My colleague Aisha Harvey passed on an e-mail pointing out one of the most absurd and troubling requirements I have ever heard of from a publisher. Apparently, at least some journals from Haworth Press, which publishes lots of “niche” journals in library science and other social sciences, claim to require a transfer of copyright to the publisher before they will begin the peer-review process.
Many journals, of course, still require a transfer of copyright before they will publish an article, although more and more are realizing that all they really need is an exclusie right of first publication. But to require the transfer before sending a submission out for peer-review is unheard of and unnecessary. I would not have believe it was true had I not seen the language on a web page of instructions for a Haworth journal myself.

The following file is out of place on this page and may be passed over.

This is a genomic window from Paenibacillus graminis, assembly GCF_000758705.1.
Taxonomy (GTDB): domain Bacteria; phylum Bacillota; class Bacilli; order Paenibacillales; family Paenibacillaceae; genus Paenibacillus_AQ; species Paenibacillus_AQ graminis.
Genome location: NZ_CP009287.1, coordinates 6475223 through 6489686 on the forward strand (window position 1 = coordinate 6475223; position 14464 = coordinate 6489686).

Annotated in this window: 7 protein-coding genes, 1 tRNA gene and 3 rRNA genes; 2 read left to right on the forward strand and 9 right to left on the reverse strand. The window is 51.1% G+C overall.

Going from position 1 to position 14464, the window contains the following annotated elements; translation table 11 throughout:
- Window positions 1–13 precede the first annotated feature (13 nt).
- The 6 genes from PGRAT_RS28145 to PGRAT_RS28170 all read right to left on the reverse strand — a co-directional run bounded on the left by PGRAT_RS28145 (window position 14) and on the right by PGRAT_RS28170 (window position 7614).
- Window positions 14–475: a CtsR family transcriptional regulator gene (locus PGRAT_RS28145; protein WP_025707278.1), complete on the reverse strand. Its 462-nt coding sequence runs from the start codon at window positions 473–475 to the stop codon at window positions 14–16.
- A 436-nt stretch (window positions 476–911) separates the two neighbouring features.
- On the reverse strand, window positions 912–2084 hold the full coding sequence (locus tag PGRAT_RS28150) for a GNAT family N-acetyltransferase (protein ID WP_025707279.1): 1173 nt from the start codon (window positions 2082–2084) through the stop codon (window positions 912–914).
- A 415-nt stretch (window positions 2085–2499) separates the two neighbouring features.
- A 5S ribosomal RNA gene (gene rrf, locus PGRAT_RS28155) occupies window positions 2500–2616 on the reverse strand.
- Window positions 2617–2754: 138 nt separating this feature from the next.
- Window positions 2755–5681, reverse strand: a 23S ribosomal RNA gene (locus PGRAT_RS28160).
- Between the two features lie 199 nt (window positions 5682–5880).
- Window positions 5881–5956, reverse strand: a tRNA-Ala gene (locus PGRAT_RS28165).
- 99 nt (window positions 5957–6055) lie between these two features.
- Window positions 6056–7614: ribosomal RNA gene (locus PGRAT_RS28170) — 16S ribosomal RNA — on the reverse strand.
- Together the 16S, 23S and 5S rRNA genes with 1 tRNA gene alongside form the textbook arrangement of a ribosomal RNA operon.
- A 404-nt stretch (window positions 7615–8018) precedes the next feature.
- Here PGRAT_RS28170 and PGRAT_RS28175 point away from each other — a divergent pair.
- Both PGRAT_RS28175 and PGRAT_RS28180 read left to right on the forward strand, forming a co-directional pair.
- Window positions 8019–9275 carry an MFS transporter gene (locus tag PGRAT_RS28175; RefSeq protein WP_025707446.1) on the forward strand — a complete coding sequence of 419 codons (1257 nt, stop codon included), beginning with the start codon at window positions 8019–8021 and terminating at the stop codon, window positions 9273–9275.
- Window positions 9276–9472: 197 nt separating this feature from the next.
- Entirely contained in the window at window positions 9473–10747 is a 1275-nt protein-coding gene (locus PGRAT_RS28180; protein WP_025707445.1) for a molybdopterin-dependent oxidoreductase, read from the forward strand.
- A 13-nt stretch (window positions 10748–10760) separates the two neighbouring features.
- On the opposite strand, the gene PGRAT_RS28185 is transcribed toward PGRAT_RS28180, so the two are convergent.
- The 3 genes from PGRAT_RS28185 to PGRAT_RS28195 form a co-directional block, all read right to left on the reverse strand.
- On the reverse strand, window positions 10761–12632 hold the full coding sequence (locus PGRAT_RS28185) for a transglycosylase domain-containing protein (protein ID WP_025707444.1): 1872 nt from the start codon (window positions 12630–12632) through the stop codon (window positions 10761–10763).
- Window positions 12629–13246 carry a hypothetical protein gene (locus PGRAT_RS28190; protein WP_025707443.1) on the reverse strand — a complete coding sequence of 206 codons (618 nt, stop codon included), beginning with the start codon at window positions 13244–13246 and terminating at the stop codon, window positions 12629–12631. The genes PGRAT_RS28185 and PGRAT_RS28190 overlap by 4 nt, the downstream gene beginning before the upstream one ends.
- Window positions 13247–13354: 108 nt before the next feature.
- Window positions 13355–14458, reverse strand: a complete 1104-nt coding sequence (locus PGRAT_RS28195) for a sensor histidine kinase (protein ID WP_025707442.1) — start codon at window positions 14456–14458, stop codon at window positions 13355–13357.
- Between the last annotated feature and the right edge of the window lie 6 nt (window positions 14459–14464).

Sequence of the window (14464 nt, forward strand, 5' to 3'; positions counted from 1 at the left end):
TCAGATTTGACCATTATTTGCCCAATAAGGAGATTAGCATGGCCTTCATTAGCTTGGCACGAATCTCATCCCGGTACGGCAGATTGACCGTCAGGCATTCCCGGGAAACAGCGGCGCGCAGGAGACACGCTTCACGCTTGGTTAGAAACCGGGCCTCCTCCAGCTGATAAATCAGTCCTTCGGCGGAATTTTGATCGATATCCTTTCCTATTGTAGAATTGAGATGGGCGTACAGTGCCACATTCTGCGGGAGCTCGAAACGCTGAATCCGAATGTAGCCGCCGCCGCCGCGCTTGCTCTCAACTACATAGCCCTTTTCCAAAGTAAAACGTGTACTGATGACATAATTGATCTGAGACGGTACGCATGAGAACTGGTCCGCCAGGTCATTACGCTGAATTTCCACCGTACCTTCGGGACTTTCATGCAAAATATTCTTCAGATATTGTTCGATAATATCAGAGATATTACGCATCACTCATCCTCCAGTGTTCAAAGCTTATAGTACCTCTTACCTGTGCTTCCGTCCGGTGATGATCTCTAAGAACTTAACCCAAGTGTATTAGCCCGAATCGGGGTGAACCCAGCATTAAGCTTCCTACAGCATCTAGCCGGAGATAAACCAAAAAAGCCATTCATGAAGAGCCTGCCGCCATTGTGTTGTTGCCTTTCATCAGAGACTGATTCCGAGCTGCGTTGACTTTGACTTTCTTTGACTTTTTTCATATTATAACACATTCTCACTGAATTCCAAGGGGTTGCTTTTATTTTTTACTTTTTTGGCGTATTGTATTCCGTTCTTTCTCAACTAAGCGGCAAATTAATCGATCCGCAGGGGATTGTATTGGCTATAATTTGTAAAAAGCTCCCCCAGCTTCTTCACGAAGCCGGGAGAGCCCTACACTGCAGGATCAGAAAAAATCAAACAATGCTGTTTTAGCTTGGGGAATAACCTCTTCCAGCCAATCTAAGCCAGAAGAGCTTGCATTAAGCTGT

Requiring copyright transfer before review raises the interesting question of what happens when a submission is rejected for publication in the Haworth journal. One has to wonder if this departure from the normal practice of waiting till acceptance to request a transfer indicates that the peer-review process is really a sham and that material is seldom if ever rejected by the journal.
I have published a couple of times in one of Haworth’s library science journals, but I will certainly think twice before doing so again. I hope others in the library community will reconsider both publishing and server as an editor or reviewer for any journal that has this silly policy; as librarians we should both know better and set an example of good practices in scholarly publishing.